Charlie Gordon: A Genius or a Dunce? If you had the chance to increase your intelligence and take the risk of any side effects, would you do it? In Flowers For Algernon, a short story by Daniel Keyes, Charlie Gordon most definitely would. Charlie Gordon is a middle-aged man who has an IQ of 68 but loves to learn. When he is asked to be part of an experiment that could make him smarter, he agrees, not knowing that the effects will wear off after a while.
Overall the people preferred Jackson over Adams because Jackson was able to relate to the people better, and because he was a symbol of the American dream. The upbringing of Andrew Jackson and John Quincy Adams, were very different. Andrew Jackson’s parents were immigrants form Ireland who were forced to raise him in poverty, but through this Jackson learned very important lessons in hard work. The only schooling that Jackson received, was in a local elementary school and than later reading about law to become a lawyer. On the other hand, John Quincy Adams was born into a wealthy family, and his father was John Adams, a founding father of America.
For example “He was polite, friendly, well-groomed… he seemed extremely intelligent, I thought he was too nice a kid to be living by that hot spring with those nudist and drunks and dope smokers.” (Franz pg.51). Franz had asked Chris to be his grandson but Chris rejected him in the nicest way possible. But still Franz took Chris’s advice about doing something bigger with his life. Franz said “when Alex left for Alaska… I prayed. I asked God to keep his finger on the shoulder of that one; I told him that boy was special.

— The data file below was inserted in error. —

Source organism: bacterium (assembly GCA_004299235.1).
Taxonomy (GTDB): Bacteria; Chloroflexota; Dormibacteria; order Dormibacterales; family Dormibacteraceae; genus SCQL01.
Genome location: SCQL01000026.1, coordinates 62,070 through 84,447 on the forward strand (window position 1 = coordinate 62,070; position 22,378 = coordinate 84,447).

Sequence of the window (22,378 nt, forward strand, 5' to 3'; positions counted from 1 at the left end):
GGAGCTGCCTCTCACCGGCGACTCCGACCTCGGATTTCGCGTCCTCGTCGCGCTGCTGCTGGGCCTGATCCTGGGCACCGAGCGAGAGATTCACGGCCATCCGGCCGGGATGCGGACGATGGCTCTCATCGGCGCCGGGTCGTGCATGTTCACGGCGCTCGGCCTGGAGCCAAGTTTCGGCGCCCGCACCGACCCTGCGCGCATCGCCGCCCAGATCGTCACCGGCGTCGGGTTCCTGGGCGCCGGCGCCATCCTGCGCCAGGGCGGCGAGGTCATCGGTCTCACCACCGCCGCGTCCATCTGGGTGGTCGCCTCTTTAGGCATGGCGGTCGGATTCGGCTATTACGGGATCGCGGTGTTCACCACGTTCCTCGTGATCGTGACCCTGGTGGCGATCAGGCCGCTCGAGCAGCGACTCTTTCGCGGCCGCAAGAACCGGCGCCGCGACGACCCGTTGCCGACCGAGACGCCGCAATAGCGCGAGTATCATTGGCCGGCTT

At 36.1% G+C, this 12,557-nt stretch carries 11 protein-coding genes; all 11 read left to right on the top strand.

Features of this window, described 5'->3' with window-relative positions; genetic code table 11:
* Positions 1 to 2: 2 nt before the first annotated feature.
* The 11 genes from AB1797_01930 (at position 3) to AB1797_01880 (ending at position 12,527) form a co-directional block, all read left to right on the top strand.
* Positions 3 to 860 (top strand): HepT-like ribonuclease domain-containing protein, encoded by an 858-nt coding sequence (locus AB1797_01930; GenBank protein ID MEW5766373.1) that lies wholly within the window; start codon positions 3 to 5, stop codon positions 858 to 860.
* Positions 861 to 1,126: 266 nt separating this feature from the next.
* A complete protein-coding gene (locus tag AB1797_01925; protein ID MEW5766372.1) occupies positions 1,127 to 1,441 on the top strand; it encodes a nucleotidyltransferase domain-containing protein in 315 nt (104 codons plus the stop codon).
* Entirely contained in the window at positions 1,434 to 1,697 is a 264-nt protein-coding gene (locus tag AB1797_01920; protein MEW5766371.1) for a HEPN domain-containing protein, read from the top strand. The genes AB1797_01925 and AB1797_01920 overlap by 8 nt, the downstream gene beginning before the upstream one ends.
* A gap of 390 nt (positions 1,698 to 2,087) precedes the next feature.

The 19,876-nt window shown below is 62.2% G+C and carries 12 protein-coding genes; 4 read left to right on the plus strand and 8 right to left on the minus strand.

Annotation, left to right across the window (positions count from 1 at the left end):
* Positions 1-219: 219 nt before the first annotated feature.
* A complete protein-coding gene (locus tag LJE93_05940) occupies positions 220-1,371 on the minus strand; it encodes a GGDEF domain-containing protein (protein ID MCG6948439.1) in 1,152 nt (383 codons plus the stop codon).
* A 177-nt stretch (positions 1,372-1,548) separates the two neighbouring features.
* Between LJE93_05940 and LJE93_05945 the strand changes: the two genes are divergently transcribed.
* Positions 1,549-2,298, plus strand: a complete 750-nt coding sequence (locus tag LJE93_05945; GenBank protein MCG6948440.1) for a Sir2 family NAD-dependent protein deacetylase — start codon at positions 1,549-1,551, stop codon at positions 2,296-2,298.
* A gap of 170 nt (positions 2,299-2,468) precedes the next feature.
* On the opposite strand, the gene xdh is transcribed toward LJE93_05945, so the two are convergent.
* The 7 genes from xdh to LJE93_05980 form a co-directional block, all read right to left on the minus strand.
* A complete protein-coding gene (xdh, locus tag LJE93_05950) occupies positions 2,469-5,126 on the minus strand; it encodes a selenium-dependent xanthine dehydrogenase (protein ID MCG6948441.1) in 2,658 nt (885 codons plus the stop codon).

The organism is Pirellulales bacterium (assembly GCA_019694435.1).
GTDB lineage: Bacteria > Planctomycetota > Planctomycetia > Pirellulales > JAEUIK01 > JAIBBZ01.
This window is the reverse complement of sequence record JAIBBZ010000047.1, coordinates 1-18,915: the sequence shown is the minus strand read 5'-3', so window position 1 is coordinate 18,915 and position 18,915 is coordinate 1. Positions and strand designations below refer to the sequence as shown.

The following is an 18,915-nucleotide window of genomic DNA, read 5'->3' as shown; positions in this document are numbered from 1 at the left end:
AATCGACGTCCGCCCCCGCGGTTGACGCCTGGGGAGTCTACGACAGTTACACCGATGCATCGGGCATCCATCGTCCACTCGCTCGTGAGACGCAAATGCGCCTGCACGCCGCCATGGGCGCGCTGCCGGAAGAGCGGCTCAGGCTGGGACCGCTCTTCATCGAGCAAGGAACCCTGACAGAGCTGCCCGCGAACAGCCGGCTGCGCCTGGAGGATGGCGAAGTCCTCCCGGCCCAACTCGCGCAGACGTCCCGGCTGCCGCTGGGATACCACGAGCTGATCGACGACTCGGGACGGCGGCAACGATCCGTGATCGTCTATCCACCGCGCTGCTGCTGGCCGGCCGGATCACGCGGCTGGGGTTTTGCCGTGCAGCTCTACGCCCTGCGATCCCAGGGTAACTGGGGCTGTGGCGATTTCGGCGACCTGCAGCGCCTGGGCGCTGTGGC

John Oliver’s abundant use of satire, visuals, and modern day references not only attribute to his credibility, but also help develop his argument that the United States’ testing statistics are below average, therefore the true test for the nation’s education system is “convincing everyone it works, or accepting it doesn’t work, and fixing it” (17:10-17:21). Oliver welcomes his audience into his discussion with a joke that immediately clarifies his
Nick meets Gatsby he has a very high expectation for him. Though as soon as he meets him, he recognizes his flaws. The flaws let down Nick, because he thought Gatsby was going to be perfect. Nick’s unbiased description reveals the true colors of Gatsby's personality. The Great Gatsby is a fictional story with fictional characters.
The final reasons these 2 are most admirable and despicable is they are also to me the most unique in my book. For reason like how Nick can keep his sanity and Daisy can fake everyone the way she did. Daisy is a horrible person but a great character to put in the book. Nick is a good character but the only good guy in the book. In the end both of them are great
Moliere portrays Tartuffe blameful by agreeing to his love for Elmire. Orgon is blinded by his admiration of Tartuffe. Without Orgon seeing for himself, he would never believe that Tartuffe could have deceived him. Moliere makes Tartuffe betrays others by his remarkable gestures of humiliation and aid. Moliere uses satire to emphasize the truth about Tartuffe’s lust for Elmire.
It was that learning was too easy. This is a great sin, to be born with a head which is too quick. It is not good to be different from our brothers, but it is evil to be superior to them. The Teachers told us so, and they frowned when they looked upon us” (21). It seems that the class was too smart for their own good, but remember “I” and “me” weren’t allowed in this dystopian society.